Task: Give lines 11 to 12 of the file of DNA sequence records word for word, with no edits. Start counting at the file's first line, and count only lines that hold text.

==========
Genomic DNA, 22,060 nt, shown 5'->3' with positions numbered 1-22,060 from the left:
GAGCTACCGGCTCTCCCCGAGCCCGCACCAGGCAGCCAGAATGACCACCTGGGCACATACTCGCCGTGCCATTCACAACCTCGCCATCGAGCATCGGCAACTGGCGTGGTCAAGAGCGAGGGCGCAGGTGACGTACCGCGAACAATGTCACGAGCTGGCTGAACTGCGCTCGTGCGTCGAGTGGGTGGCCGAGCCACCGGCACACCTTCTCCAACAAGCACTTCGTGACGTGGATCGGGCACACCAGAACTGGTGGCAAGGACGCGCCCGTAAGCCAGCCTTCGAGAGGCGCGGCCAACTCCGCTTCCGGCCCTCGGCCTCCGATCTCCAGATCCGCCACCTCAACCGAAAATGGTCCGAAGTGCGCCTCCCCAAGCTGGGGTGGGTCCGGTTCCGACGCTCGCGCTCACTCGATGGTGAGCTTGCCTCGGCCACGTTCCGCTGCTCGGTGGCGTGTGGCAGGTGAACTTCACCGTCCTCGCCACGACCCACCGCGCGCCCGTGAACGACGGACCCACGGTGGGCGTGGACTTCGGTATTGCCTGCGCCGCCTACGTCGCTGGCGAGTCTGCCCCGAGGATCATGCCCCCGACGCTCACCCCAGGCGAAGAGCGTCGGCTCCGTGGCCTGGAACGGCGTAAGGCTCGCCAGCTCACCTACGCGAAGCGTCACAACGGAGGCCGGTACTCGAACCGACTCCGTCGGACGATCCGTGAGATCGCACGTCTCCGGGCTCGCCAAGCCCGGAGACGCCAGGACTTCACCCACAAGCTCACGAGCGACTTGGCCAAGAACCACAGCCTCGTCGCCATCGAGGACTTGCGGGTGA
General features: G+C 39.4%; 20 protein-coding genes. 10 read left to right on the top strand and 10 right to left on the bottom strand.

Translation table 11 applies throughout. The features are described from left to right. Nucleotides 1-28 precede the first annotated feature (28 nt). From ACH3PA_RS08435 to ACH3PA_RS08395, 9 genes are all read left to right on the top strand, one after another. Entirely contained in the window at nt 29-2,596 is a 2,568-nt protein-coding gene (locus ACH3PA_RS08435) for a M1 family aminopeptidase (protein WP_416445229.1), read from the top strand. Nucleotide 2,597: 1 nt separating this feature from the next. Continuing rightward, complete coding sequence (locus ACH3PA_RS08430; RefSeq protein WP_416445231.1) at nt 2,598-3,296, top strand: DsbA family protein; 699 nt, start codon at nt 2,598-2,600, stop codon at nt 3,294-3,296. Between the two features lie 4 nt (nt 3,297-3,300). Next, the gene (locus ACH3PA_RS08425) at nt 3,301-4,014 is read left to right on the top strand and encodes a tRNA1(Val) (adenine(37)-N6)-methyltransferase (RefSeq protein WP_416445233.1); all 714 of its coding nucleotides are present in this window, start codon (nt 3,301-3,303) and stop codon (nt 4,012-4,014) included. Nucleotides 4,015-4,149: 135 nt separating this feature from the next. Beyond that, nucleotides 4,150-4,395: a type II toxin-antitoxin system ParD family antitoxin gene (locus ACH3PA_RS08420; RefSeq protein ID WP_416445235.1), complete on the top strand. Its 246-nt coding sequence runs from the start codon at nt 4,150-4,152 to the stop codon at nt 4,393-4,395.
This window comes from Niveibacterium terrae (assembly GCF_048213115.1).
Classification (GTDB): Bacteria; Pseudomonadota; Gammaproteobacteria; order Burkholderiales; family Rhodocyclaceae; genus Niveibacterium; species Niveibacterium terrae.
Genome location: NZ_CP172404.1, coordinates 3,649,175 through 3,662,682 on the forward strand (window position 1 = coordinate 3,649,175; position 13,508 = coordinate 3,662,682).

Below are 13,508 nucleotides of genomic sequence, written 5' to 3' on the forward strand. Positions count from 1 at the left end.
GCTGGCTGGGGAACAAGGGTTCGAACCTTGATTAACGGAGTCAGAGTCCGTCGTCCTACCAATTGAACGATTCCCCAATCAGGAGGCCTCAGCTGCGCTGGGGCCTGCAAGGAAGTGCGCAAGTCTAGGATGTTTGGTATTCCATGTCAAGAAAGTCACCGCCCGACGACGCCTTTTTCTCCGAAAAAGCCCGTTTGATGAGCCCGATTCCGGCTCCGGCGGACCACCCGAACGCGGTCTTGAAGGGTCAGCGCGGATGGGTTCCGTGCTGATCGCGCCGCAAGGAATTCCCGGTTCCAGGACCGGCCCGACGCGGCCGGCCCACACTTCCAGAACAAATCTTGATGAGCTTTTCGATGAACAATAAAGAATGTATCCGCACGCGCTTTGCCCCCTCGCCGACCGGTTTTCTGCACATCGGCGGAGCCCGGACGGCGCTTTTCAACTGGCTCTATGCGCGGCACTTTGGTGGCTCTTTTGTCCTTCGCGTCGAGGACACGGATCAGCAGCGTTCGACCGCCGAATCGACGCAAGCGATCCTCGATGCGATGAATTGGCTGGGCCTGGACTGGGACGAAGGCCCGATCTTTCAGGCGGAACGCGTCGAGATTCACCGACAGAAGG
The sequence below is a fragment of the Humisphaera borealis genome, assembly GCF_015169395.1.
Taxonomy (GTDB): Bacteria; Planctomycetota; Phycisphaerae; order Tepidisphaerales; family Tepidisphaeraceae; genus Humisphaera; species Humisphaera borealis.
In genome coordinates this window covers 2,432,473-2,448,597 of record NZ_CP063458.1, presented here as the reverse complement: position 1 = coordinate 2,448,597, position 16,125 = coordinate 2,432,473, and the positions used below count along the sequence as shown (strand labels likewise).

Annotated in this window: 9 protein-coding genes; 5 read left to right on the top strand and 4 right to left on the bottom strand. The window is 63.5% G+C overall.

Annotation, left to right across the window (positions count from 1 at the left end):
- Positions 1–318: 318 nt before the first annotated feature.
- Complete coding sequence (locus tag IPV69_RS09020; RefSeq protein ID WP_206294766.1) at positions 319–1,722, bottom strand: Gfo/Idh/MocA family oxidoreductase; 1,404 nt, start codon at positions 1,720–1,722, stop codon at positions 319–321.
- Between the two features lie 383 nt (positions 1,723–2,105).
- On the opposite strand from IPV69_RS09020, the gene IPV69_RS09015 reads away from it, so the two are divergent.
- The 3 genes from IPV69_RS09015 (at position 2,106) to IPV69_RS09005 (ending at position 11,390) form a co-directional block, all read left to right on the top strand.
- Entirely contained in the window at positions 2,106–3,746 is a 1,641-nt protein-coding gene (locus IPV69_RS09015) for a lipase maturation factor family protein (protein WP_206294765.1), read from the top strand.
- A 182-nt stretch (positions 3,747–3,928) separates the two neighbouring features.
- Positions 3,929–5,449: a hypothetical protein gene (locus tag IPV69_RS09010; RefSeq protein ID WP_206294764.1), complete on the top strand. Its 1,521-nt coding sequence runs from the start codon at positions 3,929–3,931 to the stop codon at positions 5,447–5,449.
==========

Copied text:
Taxonomy (GTDB): Bacteria; Planctomycetota; Phycisphaerae; order Tepidisphaerales; family Tepidisphaeraceae; genus Humisphaera; species Humisphaera borealis.
In genome coordinates this window covers 2,432,473-2,448,597 of record NZ_CP063458.1, presented here as the reverse complement: position 1 = coordinate 2,448,597, position 16,125 = coordinate 2,432,473, and the positions used below count along the sequence as shown (strand labels likewise).